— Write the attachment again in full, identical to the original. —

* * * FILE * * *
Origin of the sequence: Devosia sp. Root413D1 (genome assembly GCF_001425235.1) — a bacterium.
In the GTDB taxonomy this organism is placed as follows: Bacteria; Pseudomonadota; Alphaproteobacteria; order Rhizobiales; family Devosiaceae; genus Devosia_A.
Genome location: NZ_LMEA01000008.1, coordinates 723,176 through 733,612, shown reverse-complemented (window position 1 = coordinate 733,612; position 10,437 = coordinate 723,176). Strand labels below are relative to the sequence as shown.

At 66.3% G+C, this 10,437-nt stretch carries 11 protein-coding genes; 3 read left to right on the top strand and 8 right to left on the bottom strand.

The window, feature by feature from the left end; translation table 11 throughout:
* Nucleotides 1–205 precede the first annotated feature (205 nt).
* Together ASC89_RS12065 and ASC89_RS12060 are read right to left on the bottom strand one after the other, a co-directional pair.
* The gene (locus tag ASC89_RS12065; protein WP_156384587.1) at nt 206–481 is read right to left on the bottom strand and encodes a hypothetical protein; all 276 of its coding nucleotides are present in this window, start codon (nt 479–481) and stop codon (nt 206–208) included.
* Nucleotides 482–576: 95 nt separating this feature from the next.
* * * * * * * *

Origin of the sequence: Devosia sp. Root413D1 (genome assembly GCF_001425235.1) — a bacterium.
In the GTDB taxonomy this organism is placed as follows: Bacteria; Pseudomonadota; Alphaproteobacteria; order Rhizobiales; family Devosiaceae; genus Devosia_A.
Genome location: NZ_LMEA01000008.1, coordinates 723,176 through 733,612, shown reverse-complemented (window position 1 = coordinate 733,612; position 10,437 = coordinate 723,176). Strand labels below are relative to the sequence as shown.

At 66.3% G+C, this 10,437-nt stretch carries 11 protein-coding genes; 3 read left to right on the top strand and 8 right to left on the bottom strand.

The window, feature by feature from the left end; translation table 11 throughout:
* Nucleotides 1–205 precede the first annotated feature (205 nt).
* Together ASC89_RS12065 and ASC89_RS12060 are read right to left on the bottom strand one after the other, a co-directional pair.
* The gene (locus tag ASC89_RS12065; protein WP_156384587.1) at nt 206–481 is read right to left on the bottom strand and encodes a hypothetical protein; all 276 of its coding nucleotides are present in this window, start codon (nt 479–481) and stop codon (nt 206–208) included.
* Nucleotides 482–576: 95 nt separating this feature from the next.